The Alabama Supreme Court has upheld a million-dollar jury verdict against Mobile Infirmary and one of its security guards.
The 2013 clash between security guard Shawn Scott Poff and hospital visitor Jennifer McIntyre led to a situation with some unusual twists: A hospital security video was used against the hospital in two related cases, and a city prosecutor took the stand to testify that if he’d known about the video, he’d never have pursued criminal charges.
In the video of the 2013 incident, McIntyre and her husband approach a desk manned by Poff. A verbal confrontation ensues, and McIntyre eventually is led away in handcuffs. The video is silent, and leaves unanswered any questions about the context of the incident and the words exchanged; McIntyre appears to remain calm while Poff’s posture and gestures indicate agitation.
According to court filings, McIntyre was charged with third-degree trespass. But attorney Jeff Deen argued that the video showed Poff’s allegations that McIntyre had provoked the confrontation were false, and she was acquitted.
When McIntyre later sued Poff and the Infirmary for assault & battery, false imprisonment and malicious prosecution, Assistant District Attorney Derrick V. Williams testified that he’d have dropped the initial prosecution if he’d known about the video. In that case, a jury in Mobile County Circuit Court awarded McIntyre compensatory damages of $255,000 ($250,000 of which was for mental anguish) and punitive damages of $750,000.
At the time, Mark Nix, president and CEO of Infirmary Health, said the hospital’s leadership was “disappointed” in the verdict and was considering its options. Attorney Vince Kilborn, who’d represented McIntyre, said the verdict spoke to “a culture within the Mobile Infirmary’s so-called protective services department from the top down that I don’t know how to describe other than as disgraceful.”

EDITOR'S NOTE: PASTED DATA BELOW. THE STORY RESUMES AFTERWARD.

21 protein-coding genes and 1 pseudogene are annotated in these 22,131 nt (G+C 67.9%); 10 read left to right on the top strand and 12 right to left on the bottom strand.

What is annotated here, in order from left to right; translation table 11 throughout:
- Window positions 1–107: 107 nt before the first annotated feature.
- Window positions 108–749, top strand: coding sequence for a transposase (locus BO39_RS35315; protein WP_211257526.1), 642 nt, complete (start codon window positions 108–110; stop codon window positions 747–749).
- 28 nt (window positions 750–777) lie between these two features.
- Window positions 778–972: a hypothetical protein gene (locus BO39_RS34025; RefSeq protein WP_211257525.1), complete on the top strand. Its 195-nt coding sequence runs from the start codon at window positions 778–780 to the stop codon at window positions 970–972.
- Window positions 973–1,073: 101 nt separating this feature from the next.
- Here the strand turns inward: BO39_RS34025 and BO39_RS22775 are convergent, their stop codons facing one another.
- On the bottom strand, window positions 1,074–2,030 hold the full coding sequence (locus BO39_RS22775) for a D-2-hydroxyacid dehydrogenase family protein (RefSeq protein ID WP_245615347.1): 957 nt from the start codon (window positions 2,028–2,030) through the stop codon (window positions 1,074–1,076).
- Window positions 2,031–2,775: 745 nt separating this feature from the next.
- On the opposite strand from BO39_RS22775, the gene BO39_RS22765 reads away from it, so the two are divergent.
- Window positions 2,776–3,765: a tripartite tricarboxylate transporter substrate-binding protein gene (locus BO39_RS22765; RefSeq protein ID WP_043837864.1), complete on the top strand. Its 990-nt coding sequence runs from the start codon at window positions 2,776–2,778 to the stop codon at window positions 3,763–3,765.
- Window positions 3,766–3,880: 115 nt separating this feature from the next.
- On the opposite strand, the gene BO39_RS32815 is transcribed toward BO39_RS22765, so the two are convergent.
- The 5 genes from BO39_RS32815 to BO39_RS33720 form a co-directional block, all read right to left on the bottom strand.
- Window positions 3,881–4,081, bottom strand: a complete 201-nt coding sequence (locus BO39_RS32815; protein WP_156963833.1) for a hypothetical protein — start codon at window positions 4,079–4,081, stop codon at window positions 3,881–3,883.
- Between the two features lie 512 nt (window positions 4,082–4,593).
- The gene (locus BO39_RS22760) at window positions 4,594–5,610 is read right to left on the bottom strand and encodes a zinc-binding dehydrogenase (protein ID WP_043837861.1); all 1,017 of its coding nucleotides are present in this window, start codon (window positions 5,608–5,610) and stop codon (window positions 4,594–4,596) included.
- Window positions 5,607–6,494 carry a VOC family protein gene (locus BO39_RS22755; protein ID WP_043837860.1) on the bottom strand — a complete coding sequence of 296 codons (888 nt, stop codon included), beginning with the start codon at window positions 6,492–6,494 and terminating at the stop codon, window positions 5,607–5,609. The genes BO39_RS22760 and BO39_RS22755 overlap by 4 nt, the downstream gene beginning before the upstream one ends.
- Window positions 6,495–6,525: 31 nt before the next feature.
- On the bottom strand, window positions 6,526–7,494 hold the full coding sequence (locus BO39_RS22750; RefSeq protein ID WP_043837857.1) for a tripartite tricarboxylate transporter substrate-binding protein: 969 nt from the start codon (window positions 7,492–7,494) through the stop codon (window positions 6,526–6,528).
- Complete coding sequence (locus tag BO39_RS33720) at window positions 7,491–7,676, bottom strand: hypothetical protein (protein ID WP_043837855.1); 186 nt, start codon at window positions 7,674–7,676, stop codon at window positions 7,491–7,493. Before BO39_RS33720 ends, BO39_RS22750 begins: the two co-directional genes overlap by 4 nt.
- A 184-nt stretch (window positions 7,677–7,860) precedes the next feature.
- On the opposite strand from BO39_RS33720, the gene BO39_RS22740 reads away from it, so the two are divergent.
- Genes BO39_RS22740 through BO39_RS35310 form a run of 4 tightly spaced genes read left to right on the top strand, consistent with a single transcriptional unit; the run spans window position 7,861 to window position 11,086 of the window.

David Thomas Sells died three years ago at age 25, fatally injured by a freak misfire of lifesaving equipment at a Mobile hospital. The case recently ended with a $6 million settlement – and with allegations of an attempted cover-up, which the accused party’s attorney describes as bunk.
Court records show that shortly after the verdict, the Infirmary filed a motion arguing that McIntyre had provided insufficient evidence to support her claims and that ruling to that effect should be issued or a new trial ordered. Separately, attorneys for the hospital argued that the standard to justify the $250,000 award for mental anguish had not been met, and that that portion of the verdict should be set aside, or a new trial ordered.
In May 2016, Circuit Court Judge Robert Smith rejected those arguments, saying that “The Defendants’ conduct in this matter fits squarely within the definition of ‘reprehensible.’ … The jury’s $750,000 punitive damage award, while strong medicine, is appropriate and necessary in cases such as this.”
The Infirmary subsequently filed an appeal. In a ruling filed May 19, the Alabama Supreme Court affirmed the circuit court verdict with no opinion. Six other justices concurred with the affirmation issued by Associate Justice Alisa Kelli Wise.
Kilborn said he felt that was “a little unusual, because you only require five votes.” he said he thought it was the biggest such judgment that the court had ever upheld.
A request for comment Mobile Infirmary was pending.